An international research study involving the University of Nebraska Medical Center, the National Cancer Institute and 10 other institutions has successfully identified the gene expression signature for Burkitt lymphoma. The discovery, which is reported in the June 8 edition of The New England of Medicine, will allow physicians to better diagnose and treat Burkitt lymphoma and better distinguish it from another more common form of malignant lymphoma.
Burkitt lymphoma is a rare aggressive B cell lymphoma that accounts for 30 to 50 percent of lymphomas in children but only 1 to 2 percent of lymphomas in adults. Burkitt lymphoma is rapidly fatal if untreated, but it is curable with intensive therapy.
Burkitt lymphoma features a high degree of proliferation of the malignant cells and deregulation of the c-myc gene, which is characteristic of Burkitt lymphoma. The distinction between Burkitt lymphoma and diffuse large B cell lymphoma (DLBCL), the most common form of non-Hodgkin’s lymphoma in adults, is critical, because the management of these two diseases differs. About 300 new cases of Burkitt lymphoma, typically in children, are diagnosed in the U.S. each year.
Whereas a relatively low-dose chemotherapy regimen is typically used to treat DLBCL, this regimen is inadequate for Burkitt lymphoma, which requires intensive chemotherapy. In addition, because of the high risk of central nervous system involvement with Burkitt lymphoma, it is essential that intrathecal or systemic chemotherapy that crosses the blood-brain barrier be administered. This type of chemotherapy is unnecessary in most cases of DLBCL.
The article in The New England Journal of Medicine featured the results of two studies on the molecular diagnosis of Burkitt lymphoma involving several European and North American institutions. One of the research teams was led by Wing (John) Chan, M.D., the Amelia and Austin Vickery Professor of Pathology and co-director of the Center for Lymphoma and Leukemia Research at UNMC, and Louis Staudt, M.D., Ph.D., head of the molecular biology of lymphoid malignancies section at the National Cancer Institute. The research was supported through a multi-million dollar Director Challenge Grant awarded to Dr. Chan by the National Cancer Institute.
“Our group studied the gene expression profiles of 71 previous, untreated HIV-negative patients with sporadic Burkitt lymphoma or Burkitt-like lymphoma,” said Kai Fu, M.D., Ph.D., assistant professor, pathology and microbiology, at UNMC and the second author of the study. “We successfully identified a gene expression signature for Burkitt lymphoma that clearly distinguishes Burkitt lymphoma from DLBCL.”
Using the gene expression signature for Burkitt lymphoma, the group was readily able to distinguish Burkitt lymphoma from DLBCL by the high expression of the c-myc target gene as well as a subset of other target genes.
Overall survival was markedly superior for patients with a molecular diagnosis of Burkitt lymphoma, as they were given an intensive chemotherapy regimen instead of a lower dose regimen. Notably, eight cases given a pathological diagnosis of DLBCL were re-classified by gene expression as Burkitt lymphoma. These cases had all the gene expression hallmarks of Burkitt lymphoma, suggesting that they represent cases of Burkitt lymphoma that are difficult to diagnose by current methods.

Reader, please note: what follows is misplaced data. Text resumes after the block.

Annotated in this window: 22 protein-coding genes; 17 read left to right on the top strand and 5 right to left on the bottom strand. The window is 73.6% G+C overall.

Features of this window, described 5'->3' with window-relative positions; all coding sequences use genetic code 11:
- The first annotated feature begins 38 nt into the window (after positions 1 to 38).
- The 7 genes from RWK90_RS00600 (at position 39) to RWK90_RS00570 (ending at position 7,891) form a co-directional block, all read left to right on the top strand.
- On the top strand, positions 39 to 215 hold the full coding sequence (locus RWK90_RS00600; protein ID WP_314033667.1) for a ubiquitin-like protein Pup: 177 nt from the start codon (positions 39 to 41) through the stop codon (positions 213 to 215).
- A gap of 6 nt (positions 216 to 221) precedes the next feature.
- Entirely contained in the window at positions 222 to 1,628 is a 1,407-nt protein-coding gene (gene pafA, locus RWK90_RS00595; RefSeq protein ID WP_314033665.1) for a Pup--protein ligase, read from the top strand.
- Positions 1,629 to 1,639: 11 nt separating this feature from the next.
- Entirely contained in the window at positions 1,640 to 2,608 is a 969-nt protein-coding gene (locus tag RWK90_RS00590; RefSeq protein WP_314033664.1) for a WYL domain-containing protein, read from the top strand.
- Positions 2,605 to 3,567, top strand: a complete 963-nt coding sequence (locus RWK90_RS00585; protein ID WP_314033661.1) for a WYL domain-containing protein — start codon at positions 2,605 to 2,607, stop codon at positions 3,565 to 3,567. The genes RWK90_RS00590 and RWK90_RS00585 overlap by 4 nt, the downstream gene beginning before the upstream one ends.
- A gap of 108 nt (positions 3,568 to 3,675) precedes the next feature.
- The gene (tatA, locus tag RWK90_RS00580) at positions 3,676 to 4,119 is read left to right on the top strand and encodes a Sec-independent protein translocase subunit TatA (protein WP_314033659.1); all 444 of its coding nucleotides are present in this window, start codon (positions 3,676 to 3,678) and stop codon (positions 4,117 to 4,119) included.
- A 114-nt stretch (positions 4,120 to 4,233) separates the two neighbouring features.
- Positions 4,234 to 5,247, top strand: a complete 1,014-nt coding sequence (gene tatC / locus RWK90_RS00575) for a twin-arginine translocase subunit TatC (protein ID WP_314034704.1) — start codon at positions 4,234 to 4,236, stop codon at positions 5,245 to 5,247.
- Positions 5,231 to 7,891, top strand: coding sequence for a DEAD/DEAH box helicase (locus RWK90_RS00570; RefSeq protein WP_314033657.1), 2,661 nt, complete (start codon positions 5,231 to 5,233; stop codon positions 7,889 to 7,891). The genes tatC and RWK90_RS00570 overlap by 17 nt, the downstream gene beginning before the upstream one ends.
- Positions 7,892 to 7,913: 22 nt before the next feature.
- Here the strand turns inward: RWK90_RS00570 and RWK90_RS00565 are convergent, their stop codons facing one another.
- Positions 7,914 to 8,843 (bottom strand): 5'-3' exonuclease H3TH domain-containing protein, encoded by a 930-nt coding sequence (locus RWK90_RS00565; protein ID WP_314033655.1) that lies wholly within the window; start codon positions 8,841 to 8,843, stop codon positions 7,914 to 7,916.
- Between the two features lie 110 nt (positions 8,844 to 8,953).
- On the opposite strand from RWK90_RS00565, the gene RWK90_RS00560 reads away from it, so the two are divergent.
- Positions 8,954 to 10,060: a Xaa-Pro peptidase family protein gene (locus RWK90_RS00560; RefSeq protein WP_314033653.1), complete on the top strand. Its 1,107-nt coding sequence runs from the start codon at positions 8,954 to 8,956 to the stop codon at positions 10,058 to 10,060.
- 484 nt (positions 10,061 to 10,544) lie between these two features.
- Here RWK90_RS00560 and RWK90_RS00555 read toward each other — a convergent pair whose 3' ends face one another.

The study results would suggest that gene expression profiling is an accurate, quantitative method to distinguish Burkitt lymphoma from DLBCL, Dr. Fu said. “This study gives us another example of the usefulness of gene expression profiling for defining biologic entities with important implications for clinical research and practice,” he said.
In addition to Drs. Chan and Fu, other UNMC participants included: Tim Greiner, M.D., and Dennis Weisenburger, M.D., both professors in the department of pathology and microbiology; Bhavana Dave, Ph.D., associate professor, cytogenetics, Munroe-Meyer Institute; Warren Sanger, Ph.D., professor and discipline director, cytogenetics; Munroe-Meyer Institute; Julie Vose, M.D., professor and chief of oncology-hematology; James Armitage, M.D., professor, oncology-hematology; and Martin Bast, health data coordinator, oncology-hematology.
UNMC is the only public health science center in the state. Its educational programs are responsible for training more health professionals practicing in Nebraska than any other institution. Through its commitment to education, research, patient care and outreach, UNMC has established itself as one of the country's leading centers in cancer, transplantation biology, bioterrorism preparedness, neurodegenerative diseases, cardiovascular diseases, genetics, biomedical technology, ophthalmology and arthritis. UNMC’s research funding from external sources is now more than $72 million annually and has resulted in the creation of nearly 2,400 highly skilled jobs in the state.
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